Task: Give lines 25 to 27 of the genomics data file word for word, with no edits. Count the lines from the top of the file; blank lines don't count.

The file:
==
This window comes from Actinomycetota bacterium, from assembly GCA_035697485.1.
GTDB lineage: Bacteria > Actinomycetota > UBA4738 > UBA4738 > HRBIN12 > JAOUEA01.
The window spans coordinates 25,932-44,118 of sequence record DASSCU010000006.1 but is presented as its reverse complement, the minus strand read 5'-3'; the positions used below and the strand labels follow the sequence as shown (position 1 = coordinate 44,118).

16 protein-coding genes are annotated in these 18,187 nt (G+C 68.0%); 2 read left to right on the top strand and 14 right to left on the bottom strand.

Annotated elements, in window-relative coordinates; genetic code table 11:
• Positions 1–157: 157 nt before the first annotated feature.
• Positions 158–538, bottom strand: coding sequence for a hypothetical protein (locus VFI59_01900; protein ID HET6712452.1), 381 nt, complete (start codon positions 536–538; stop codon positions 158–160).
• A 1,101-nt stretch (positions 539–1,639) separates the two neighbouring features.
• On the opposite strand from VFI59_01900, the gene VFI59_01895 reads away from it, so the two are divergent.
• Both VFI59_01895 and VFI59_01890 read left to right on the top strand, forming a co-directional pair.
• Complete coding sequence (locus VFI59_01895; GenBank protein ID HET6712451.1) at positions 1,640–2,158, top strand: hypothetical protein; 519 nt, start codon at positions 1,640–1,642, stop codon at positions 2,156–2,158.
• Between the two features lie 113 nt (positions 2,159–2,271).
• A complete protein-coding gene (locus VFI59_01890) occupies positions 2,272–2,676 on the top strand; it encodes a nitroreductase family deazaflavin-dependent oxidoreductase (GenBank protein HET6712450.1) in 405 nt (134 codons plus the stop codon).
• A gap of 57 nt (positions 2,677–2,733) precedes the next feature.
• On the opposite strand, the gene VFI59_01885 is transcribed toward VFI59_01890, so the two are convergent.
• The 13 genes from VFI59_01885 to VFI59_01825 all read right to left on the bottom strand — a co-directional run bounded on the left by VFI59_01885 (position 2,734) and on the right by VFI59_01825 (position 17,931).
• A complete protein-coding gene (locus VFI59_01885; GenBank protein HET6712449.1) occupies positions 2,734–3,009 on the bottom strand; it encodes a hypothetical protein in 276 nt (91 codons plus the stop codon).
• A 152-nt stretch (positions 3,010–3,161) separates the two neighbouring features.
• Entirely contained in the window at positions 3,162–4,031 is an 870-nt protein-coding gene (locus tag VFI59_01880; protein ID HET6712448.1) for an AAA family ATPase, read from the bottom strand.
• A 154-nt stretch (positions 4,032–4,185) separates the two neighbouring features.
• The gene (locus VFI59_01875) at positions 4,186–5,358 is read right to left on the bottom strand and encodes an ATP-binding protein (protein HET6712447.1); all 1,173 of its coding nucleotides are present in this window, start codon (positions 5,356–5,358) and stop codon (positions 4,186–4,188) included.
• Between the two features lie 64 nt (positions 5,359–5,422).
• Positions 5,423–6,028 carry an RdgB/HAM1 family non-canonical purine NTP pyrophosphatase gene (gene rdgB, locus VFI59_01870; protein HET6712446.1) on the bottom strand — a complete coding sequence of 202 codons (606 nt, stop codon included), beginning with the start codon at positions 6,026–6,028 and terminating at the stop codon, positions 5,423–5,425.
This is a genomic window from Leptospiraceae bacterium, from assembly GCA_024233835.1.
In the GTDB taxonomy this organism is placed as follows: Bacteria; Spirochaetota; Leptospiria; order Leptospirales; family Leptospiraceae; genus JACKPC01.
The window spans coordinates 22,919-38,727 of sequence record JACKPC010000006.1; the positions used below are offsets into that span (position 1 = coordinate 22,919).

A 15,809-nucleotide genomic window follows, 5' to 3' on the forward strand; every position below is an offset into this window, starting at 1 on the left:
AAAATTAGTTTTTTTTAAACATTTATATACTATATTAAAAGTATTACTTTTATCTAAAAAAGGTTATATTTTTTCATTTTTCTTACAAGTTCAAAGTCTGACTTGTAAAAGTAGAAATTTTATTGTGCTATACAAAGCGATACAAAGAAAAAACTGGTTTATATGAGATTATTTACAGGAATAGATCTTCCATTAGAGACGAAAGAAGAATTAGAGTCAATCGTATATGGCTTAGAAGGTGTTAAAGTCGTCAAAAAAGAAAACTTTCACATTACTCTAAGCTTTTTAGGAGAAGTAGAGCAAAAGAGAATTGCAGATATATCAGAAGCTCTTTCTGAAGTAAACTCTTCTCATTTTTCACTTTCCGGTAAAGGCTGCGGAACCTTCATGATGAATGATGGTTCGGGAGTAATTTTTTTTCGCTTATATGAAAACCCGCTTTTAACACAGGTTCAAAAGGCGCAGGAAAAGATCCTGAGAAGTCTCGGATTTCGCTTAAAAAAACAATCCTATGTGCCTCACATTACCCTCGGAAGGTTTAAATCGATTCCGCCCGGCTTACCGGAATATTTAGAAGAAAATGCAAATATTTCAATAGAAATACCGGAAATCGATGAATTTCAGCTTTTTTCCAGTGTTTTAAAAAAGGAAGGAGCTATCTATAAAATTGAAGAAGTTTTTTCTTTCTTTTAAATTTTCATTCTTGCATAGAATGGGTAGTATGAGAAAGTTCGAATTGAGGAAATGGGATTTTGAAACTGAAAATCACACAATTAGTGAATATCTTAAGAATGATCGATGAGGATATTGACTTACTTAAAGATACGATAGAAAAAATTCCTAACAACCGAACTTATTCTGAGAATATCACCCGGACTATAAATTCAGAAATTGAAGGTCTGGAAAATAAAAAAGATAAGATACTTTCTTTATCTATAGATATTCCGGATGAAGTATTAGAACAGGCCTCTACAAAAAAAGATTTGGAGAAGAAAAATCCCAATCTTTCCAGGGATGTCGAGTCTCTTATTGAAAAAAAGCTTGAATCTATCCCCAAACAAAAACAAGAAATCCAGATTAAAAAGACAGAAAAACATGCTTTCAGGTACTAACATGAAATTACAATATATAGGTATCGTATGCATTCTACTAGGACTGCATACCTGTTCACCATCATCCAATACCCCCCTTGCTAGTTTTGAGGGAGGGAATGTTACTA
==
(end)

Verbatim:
In the GTDB taxonomy this organism is placed as follows: Bacteria; Spirochaetota; Leptospiria; order Leptospirales; family Leptospiraceae; genus JACKPC01.
The window spans coordinates 22,919-38,727 of sequence record JACKPC010000006.1; the positions used below are offsets into that span (position 1 = coordinate 22,919).

A 15,809-nucleotide genomic window follows, 5' to 3' on the forward strand; every position below is an offset into this window, starting at 1 on the left: